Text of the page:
Google’s Android OS May Take Over Car Infotainment Systems
Google held its latest I/O press conference yesterday at its headquarters in Mountain View, California, where the tech giant announced a wave of future plans including new products for the house and car.
Right now Google’s popular Android Auto smartphone integration system is being updated with improved voice activation through the Apple Siri-like Hotword feature. Android Auto is also getting the Waze navigation app integrated.
Waze uses crowdsourcing to provide navigation and real-time traffic information and may soon prove more popular than many in-built navigation systems. On a related note, Waze is also being enhanced with a new ride-sharing extension called Waze Rider that could soon prove a threat to existing ride-sharing services such as Lyft and Uber.
But this is only the start of Google’s overarching plan to eventually provide a complete infotainment system for the car based on its Android operating system.
At its press conference, Google rolled out a Maserati Ghibli running an infotainment system based on a next-generation Android OS currently referred to as Android N. The Ghibli featured a 15.0-inch screen in its dash that served as the main interface.
Ford Motor Company teamed up with Microsoft as early as 2007 to develop its Sync infotainment system and more recently Aston Martin announced that it was working with Chinese firm LeEco on developing an infotainment system, so Google’s announcement of an infotainment system is nothing new. But unlike those systems Android is already in use in many phones and tablets and it looks like Google is gearing up to make the OS the default for all connected devices, including cars.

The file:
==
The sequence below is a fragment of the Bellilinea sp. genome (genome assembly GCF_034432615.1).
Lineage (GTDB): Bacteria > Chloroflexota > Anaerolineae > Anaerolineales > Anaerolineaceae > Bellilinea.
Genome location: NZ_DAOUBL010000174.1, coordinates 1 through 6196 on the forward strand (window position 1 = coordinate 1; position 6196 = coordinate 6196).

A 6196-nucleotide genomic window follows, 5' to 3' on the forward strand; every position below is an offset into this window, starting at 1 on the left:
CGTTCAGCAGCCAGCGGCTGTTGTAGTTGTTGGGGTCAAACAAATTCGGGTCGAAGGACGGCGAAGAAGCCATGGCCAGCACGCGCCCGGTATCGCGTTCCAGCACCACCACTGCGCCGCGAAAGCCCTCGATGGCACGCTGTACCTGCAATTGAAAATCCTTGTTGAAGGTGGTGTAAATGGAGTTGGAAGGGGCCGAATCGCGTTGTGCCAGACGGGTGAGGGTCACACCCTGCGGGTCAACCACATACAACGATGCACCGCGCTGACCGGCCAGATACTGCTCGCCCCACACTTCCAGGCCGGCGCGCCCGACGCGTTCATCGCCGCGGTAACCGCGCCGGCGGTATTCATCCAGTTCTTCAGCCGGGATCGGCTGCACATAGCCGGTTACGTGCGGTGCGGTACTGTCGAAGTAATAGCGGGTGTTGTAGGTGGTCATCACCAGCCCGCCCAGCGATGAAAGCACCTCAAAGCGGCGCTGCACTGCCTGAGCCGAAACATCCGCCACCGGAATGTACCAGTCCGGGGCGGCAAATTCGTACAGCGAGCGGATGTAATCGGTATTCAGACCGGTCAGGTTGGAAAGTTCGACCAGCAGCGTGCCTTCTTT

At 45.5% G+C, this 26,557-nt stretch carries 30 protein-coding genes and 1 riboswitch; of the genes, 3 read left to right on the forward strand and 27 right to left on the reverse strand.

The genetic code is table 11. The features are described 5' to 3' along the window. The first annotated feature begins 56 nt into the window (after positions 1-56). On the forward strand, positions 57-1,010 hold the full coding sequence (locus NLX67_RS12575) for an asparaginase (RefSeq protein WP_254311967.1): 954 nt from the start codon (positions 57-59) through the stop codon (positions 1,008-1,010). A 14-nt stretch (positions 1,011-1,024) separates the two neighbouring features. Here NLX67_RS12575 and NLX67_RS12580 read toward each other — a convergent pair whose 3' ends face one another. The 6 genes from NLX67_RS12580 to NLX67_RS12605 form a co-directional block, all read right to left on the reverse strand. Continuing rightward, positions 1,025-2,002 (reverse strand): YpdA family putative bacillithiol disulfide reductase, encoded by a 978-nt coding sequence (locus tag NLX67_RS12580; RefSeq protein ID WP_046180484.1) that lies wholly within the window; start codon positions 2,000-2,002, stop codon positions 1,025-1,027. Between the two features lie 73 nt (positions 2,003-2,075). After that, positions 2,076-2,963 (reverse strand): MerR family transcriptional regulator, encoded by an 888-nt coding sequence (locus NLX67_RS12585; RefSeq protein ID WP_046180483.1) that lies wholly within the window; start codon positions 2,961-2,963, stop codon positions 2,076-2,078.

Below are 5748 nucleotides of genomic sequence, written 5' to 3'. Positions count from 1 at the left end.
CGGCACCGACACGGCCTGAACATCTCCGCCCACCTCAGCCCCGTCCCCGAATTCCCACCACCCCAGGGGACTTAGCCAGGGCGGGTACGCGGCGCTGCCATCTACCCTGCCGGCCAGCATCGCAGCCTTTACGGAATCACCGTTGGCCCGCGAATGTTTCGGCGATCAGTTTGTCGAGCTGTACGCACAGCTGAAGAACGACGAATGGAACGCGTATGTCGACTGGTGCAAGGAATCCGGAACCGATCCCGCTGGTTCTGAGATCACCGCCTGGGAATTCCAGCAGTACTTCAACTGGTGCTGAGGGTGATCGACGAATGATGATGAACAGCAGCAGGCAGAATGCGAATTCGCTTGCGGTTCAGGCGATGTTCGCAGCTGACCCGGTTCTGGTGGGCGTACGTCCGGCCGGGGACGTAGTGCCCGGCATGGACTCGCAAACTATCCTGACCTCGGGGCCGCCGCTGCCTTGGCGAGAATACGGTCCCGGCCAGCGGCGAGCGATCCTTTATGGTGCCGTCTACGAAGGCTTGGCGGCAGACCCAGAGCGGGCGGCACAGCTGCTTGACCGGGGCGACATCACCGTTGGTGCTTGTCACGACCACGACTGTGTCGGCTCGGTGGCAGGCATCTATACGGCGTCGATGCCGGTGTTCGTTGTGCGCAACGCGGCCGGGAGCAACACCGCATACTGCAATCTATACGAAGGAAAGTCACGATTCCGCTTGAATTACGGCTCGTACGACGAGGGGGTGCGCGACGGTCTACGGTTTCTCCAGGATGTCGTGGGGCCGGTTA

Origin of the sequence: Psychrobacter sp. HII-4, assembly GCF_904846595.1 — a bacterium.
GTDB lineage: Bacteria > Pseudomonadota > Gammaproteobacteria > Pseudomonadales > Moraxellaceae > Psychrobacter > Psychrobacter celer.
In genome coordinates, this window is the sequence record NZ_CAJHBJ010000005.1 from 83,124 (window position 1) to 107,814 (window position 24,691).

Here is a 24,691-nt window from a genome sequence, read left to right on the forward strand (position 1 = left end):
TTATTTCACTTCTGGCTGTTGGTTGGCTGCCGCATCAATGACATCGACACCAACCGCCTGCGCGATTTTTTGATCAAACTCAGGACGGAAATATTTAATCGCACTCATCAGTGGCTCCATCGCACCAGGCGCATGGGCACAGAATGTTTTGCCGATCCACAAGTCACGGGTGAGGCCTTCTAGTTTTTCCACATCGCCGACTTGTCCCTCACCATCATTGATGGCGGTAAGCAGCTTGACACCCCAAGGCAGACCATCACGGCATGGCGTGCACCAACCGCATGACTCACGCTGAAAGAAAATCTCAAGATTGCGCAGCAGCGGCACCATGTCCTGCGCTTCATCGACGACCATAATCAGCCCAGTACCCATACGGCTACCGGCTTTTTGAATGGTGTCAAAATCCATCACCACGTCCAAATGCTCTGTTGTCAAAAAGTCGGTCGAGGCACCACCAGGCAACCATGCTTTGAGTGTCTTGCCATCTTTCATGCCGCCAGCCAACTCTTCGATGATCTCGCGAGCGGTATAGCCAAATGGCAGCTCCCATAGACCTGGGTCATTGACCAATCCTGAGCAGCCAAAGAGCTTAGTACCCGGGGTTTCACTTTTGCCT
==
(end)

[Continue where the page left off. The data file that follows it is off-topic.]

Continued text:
Google says the benefit to automakers in using its OS is that they will no longer be tasked with having to develop their own systems for features such as climate control, connectivity, navigation, and radio, helping to reduce complexity and costs. The tech giant also points out that a common OS offers advantages for communication between cars on the road, which will be crucial for the launch of fully autonomous cars, which Google is also working on.
However, automakers have been wary of ceding control of a key component such as the infotainment system to an outside firm, especially when it comes to privacy of data collected. For example, we’ve already seen Toyota reject Android Auto and the similar Apple CarPlay smartphone integration system. It will be interesting to watch this battle play out.